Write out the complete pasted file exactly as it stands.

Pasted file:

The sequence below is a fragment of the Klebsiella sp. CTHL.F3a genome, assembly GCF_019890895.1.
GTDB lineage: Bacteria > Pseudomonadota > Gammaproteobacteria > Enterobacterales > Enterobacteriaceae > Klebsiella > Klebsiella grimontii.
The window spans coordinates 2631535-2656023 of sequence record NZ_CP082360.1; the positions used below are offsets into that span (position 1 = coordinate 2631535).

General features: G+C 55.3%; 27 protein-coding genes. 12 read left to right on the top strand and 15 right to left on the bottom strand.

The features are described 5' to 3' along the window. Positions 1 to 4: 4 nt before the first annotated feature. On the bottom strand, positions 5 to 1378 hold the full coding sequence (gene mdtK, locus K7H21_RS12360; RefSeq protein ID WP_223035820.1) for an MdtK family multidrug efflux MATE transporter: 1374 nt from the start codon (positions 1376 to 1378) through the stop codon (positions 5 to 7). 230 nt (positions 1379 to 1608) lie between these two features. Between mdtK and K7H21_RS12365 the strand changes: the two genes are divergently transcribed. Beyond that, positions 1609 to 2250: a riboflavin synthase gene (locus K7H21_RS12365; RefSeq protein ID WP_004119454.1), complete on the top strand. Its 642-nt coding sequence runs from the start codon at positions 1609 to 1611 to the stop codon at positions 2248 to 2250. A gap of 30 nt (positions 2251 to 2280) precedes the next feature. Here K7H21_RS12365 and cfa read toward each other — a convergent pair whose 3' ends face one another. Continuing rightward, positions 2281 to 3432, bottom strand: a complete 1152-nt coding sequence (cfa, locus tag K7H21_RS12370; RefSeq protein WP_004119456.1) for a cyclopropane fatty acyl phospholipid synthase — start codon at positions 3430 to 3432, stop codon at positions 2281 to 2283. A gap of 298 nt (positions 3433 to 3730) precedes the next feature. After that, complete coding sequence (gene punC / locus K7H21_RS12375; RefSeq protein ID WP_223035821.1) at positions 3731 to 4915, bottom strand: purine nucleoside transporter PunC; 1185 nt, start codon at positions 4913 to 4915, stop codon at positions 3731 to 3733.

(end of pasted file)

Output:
The sequence below is a fragment of the Klebsiella sp. CTHL.F3a genome, assembly GCF_019890895.1.
GTDB lineage: Bacteria > Pseudomonadota > Gammaproteobacteria > Enterobacterales > Enterobacteriaceae > Klebsiella > Klebsiella grimontii.
The window spans coordinates 2631535-2656023 of sequence record NZ_CP082360.1; the positions used below are offsets into that span (position 1 = coordinate 2631535).

General features: G+C 55.3%; 27 protein-coding genes. 12 read left to right on the top strand and 15 right to left on the bottom strand.

The features are described 5' to 3' along the window. Positions 1 to 4: 4 nt before the first annotated feature. On the bottom strand, positions 5 to 1378 hold the full coding sequence (gene mdtK, locus K7H21_RS12360; RefSeq protein ID WP_223035820.1) for an MdtK family multidrug efflux MATE transporter: 1374 nt from the start codon (positions 1376 to 1378) through the stop codon (positions 5 to 7). 230 nt (positions 1379 to 1608) lie between these two features. Between mdtK and K7H21_RS12365 the strand changes: the two genes are divergently transcribed. Beyond that, positions 1609 to 2250: a riboflavin synthase gene (locus K7H21_RS12365; RefSeq protein ID WP_004119454.1), complete on the top strand. Its 642-nt coding sequence runs from the start codon at positions 1609 to 1611 to the stop codon at positions 2248 to 2250. A gap of 30 nt (positions 2251 to 2280) precedes the next feature. Here K7H21_RS12365 and cfa read toward each other — a convergent pair whose 3' ends face one another. Continuing rightward, positions 2281 to 3432, bottom strand: a complete 1152-nt coding sequence (cfa, locus tag K7H21_RS12370; RefSeq protein WP_004119456.1) for a cyclopropane fatty acyl phospholipid synthase — start codon at positions 3430 to 3432, stop codon at positions 2281 to 2283. A gap of 298 nt (positions 3433 to 3730) precedes the next feature. After that, complete coding sequence (gene punC / locus K7H21_RS12375; RefSeq protein ID WP_223035821.1) at positions 3731 to 4915, bottom strand: purine nucleoside transporter PunC; 1185 nt, start codon at positions 4913 to 4915, stop codon at positions 3731 to 3733.